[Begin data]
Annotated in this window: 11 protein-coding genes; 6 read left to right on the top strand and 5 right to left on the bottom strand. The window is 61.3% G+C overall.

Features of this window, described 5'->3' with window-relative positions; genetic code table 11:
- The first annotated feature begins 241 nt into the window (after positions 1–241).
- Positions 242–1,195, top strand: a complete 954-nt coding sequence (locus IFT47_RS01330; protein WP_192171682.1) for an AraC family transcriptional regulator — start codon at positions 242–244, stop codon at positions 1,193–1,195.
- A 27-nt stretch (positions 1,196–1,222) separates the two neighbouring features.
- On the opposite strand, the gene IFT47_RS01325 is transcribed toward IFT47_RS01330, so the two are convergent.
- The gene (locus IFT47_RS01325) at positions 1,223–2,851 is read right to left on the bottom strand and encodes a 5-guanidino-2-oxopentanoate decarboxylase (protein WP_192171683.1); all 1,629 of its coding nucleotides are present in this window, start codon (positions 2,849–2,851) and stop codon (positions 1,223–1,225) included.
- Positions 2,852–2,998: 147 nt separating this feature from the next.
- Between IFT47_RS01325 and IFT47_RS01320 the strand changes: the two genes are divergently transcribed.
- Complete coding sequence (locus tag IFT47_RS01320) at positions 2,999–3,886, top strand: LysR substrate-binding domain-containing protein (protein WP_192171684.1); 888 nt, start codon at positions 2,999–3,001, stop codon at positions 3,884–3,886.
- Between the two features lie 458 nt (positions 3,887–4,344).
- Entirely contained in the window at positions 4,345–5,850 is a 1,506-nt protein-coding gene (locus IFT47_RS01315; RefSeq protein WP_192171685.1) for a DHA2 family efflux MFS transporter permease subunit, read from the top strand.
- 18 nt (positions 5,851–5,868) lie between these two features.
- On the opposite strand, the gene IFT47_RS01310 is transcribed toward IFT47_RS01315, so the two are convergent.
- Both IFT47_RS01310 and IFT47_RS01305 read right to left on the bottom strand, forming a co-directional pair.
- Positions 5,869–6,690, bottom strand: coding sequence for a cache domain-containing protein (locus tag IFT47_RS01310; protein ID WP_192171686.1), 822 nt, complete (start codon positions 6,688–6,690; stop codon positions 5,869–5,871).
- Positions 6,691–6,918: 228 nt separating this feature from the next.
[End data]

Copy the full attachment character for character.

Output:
Annotated in this window: 11 protein-coding genes; 6 read left to right on the top strand and 5 right to left on the bottom strand. The window is 61.3% G+C overall.

Features of this window, described 5'->3' with window-relative positions; genetic code table 11:
- The first annotated feature begins 241 nt into the window (after positions 1–241).
- Positions 242–1,195, top strand: a complete 954-nt coding sequence (locus IFT47_RS01330; protein WP_192171682.1) for an AraC family transcriptional regulator — start codon at positions 242–244, stop codon at positions 1,193–1,195.
- A 27-nt stretch (positions 1,196–1,222) separates the two neighbouring features.
- On the opposite strand, the gene IFT47_RS01325 is transcribed toward IFT47_RS01330, so the two are convergent.
- The gene (locus IFT47_RS01325) at positions 1,223–2,851 is read right to left on the bottom strand and encodes a 5-guanidino-2-oxopentanoate decarboxylase (protein WP_192171683.1); all 1,629 of its coding nucleotides are present in this window, start codon (positions 2,849–2,851) and stop codon (positions 1,223–1,225) included.
- Positions 2,852–2,998: 147 nt separating this feature from the next.
- Between IFT47_RS01325 and IFT47_RS01320 the strand changes: the two genes are divergently transcribed.
- Complete coding sequence (locus tag IFT47_RS01320) at positions 2,999–3,886, top strand: LysR substrate-binding domain-containing protein (protein WP_192171684.1); 888 nt, start codon at positions 2,999–3,001, stop codon at positions 3,884–3,886.
- Between the two features lie 458 nt (positions 3,887–4,344).
- Entirely contained in the window at positions 4,345–5,850 is a 1,506-nt protein-coding gene (locus IFT47_RS01315; RefSeq protein WP_192171685.1) for a DHA2 family efflux MFS transporter permease subunit, read from the top strand.
- 18 nt (positions 5,851–5,868) lie between these two features.
- On the opposite strand, the gene IFT47_RS01310 is transcribed toward IFT47_RS01315, so the two are convergent.
- Both IFT47_RS01310 and IFT47_RS01305 read right to left on the bottom strand, forming a co-directional pair.
- Positions 5,869–6,690, bottom strand: coding sequence for a cache domain-containing protein (locus tag IFT47_RS01310; protein ID WP_192171686.1), 822 nt, complete (start codon positions 6,688–6,690; stop codon positions 5,869–5,871).
- Positions 6,691–6,918: 228 nt separating this feature from the next.